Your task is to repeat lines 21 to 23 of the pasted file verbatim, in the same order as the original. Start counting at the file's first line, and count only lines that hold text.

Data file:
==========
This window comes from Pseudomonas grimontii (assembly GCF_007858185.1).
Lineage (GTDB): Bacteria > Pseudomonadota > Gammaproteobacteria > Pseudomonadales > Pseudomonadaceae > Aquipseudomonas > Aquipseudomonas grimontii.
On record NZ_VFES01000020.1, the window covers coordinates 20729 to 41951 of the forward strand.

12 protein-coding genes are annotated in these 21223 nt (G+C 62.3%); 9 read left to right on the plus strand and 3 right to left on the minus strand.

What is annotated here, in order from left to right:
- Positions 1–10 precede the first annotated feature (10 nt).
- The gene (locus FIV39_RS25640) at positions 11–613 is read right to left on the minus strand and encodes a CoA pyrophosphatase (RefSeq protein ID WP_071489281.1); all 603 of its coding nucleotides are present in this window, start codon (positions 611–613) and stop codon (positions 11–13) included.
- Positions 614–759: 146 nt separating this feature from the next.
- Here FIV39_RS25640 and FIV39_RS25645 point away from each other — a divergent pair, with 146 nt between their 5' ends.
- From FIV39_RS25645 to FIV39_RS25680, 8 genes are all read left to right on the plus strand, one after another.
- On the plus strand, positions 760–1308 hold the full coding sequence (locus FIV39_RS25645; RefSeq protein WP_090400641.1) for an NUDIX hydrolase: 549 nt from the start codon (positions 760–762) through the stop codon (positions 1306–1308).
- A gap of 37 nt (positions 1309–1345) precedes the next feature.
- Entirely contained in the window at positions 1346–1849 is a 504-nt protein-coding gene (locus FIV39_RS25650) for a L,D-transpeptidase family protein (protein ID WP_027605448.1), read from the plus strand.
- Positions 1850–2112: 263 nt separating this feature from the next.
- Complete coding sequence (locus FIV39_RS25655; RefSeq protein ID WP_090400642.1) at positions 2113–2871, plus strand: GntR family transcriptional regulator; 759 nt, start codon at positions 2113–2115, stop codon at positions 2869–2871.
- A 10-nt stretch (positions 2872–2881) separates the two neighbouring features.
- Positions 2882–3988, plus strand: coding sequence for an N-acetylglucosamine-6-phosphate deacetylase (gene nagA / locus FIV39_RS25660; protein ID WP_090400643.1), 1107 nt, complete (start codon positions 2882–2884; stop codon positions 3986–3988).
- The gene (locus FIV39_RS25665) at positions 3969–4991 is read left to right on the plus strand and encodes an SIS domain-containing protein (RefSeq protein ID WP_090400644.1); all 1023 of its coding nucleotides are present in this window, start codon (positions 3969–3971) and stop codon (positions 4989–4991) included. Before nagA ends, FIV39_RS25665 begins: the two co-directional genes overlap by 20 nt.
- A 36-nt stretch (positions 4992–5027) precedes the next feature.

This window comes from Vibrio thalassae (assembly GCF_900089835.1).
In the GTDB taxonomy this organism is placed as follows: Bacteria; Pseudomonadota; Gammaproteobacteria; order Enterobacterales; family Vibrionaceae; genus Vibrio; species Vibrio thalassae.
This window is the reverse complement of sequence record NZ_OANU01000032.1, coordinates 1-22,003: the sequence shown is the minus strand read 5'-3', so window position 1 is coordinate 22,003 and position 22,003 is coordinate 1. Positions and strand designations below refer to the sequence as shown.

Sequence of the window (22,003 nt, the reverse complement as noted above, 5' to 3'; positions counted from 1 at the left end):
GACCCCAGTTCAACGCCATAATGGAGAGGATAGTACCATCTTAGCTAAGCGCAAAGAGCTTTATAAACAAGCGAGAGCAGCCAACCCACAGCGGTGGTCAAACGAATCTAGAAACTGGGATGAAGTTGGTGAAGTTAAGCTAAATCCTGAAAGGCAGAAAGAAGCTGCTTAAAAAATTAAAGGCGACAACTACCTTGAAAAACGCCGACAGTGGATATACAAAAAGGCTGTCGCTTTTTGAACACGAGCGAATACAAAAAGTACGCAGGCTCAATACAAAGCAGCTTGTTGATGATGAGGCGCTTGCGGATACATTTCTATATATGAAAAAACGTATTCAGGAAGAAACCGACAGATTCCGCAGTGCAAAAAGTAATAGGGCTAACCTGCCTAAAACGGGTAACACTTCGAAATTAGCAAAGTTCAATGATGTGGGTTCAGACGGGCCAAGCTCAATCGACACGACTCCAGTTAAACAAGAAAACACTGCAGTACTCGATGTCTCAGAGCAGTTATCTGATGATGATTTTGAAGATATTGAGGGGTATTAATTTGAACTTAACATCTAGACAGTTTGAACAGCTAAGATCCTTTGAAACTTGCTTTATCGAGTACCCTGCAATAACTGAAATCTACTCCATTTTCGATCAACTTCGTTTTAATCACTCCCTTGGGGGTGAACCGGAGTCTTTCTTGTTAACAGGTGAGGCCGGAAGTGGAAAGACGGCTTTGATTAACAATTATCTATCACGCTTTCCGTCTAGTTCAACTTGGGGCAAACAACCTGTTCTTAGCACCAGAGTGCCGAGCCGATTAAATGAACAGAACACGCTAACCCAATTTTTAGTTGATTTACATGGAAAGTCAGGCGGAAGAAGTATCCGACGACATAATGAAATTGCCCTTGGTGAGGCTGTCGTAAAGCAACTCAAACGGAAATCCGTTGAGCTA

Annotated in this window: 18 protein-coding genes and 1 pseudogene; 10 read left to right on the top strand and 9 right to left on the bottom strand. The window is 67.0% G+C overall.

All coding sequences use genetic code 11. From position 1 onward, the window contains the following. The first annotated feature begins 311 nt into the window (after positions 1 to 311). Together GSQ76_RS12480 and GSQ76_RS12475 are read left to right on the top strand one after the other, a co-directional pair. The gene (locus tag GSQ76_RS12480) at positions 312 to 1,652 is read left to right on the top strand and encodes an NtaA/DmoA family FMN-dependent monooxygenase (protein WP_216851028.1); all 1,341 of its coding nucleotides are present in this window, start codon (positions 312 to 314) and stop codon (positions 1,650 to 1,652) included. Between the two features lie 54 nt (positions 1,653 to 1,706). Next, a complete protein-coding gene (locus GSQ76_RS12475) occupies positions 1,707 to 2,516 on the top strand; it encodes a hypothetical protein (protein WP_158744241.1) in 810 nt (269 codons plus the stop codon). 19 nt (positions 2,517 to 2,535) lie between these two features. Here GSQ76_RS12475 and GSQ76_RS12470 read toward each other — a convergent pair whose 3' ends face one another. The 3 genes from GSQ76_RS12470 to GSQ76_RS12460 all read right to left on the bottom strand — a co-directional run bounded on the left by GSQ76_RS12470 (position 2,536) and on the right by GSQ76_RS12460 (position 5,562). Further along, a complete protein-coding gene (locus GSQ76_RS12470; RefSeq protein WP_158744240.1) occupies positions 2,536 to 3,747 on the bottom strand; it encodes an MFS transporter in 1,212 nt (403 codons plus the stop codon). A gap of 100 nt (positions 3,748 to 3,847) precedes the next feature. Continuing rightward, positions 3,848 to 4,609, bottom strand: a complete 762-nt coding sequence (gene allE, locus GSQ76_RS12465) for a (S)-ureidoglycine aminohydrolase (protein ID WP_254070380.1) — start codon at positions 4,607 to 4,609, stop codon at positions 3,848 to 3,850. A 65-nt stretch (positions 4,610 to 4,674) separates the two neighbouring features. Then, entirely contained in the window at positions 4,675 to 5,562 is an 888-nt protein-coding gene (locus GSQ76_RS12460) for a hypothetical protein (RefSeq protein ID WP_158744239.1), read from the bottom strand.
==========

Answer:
In the GTDB taxonomy this organism is placed as follows: Bacteria; Pseudomonadota; Gammaproteobacteria; order Enterobacterales; family Vibrionaceae; genus Vibrio; species Vibrio thalassae.
This window is the reverse complement of sequence record NZ_OANU01000032.1, coordinates 1-22,003: the sequence shown is the minus strand read 5'-3', so window position 1 is coordinate 22,003 and position 22,003 is coordinate 1. Positions and strand designations below refer to the sequence as shown.

Sequence of the window (22,003 nt, the reverse complement as noted above, 5' to 3'; positions counted from 1 at the left end):